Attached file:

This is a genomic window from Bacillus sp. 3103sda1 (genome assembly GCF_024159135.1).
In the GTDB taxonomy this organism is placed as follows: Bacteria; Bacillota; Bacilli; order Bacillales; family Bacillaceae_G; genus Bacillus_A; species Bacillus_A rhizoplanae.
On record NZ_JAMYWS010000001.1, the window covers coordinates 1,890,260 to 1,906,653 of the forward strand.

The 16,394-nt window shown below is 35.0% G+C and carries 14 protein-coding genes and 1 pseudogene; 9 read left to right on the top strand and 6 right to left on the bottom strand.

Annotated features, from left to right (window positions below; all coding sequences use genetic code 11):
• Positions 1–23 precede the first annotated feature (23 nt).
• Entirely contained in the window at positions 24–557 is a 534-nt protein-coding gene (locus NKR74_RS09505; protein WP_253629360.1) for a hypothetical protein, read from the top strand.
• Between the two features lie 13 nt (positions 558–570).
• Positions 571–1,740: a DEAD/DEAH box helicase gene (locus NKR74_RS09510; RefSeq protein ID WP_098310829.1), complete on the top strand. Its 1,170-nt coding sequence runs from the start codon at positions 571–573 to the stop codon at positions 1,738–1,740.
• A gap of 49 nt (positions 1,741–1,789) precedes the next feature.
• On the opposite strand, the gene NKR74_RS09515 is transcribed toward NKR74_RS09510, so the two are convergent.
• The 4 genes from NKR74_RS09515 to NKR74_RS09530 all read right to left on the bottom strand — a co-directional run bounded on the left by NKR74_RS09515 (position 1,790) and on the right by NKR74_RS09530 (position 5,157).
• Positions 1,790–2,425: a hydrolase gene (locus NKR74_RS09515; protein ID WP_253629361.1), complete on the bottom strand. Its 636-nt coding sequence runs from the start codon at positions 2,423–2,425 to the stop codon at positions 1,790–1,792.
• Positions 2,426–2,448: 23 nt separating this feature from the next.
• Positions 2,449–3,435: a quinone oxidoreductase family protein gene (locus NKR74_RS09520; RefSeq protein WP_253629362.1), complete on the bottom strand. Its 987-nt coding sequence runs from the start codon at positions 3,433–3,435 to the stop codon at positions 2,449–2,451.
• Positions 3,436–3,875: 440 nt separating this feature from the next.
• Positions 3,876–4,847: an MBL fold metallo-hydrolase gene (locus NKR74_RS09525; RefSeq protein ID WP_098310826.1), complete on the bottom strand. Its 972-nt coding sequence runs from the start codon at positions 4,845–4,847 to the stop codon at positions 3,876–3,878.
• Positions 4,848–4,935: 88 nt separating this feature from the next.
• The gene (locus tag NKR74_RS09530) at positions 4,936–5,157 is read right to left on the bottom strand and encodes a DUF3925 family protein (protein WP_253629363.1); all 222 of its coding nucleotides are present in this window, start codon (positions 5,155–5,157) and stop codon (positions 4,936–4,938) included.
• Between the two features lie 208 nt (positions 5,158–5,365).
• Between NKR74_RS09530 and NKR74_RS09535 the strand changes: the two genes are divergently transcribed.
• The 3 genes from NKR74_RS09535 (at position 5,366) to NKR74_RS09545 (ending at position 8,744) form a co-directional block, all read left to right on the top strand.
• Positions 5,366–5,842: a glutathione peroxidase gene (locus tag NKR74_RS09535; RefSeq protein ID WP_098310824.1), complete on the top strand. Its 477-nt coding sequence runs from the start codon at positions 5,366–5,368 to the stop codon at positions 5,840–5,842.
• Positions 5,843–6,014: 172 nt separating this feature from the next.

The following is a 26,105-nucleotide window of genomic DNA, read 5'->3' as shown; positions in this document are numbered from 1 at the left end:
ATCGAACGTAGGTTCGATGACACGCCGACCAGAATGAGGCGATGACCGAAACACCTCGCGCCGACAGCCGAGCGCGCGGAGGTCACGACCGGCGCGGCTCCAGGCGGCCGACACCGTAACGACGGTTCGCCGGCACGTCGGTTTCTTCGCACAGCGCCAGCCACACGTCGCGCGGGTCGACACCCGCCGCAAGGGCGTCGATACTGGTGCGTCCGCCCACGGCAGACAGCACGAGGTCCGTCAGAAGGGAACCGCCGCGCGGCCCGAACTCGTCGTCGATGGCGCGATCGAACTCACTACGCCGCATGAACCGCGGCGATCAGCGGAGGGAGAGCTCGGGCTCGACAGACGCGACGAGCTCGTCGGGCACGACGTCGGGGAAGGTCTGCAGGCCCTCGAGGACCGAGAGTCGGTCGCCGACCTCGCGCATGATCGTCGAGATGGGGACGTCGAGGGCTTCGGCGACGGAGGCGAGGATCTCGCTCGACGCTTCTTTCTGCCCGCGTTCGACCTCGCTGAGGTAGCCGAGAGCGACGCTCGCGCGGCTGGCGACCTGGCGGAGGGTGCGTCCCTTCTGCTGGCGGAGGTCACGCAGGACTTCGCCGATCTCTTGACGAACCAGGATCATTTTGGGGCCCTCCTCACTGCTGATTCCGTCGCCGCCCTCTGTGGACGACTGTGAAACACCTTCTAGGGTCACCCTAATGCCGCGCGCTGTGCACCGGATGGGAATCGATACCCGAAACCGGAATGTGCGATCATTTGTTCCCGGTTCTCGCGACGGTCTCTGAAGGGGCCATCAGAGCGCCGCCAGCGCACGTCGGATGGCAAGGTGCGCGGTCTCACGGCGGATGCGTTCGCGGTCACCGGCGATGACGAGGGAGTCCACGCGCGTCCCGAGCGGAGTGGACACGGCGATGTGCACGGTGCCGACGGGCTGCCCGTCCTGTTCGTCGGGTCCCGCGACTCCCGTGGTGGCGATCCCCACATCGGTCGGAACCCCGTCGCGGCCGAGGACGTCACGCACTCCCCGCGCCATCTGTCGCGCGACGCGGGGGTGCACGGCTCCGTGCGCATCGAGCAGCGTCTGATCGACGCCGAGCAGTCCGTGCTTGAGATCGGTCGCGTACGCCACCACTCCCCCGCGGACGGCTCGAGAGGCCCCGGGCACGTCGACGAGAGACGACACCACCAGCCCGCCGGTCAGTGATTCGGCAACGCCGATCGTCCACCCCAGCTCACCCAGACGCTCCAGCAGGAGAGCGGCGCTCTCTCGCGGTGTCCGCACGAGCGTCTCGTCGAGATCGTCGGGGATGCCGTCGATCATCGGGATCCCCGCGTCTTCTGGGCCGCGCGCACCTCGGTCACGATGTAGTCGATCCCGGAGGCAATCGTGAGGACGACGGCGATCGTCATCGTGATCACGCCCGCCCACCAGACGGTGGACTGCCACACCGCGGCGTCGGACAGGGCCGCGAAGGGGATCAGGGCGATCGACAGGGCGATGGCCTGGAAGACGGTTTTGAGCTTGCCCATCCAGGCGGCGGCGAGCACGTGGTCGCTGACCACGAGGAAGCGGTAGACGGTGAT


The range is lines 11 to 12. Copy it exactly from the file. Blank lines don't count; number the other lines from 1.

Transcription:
• On the opposite strand, the gene NKR74_RS09515 is transcribed toward NKR74_RS09510, so the two are convergent.
• The 4 genes from NKR74_RS09515 to NKR74_RS09530 all read right to left on the bottom strand — a co-directional run bounded on the left by NKR74_RS09515 (position 1,790) and on the right by NKR74_RS09530 (position 5,157).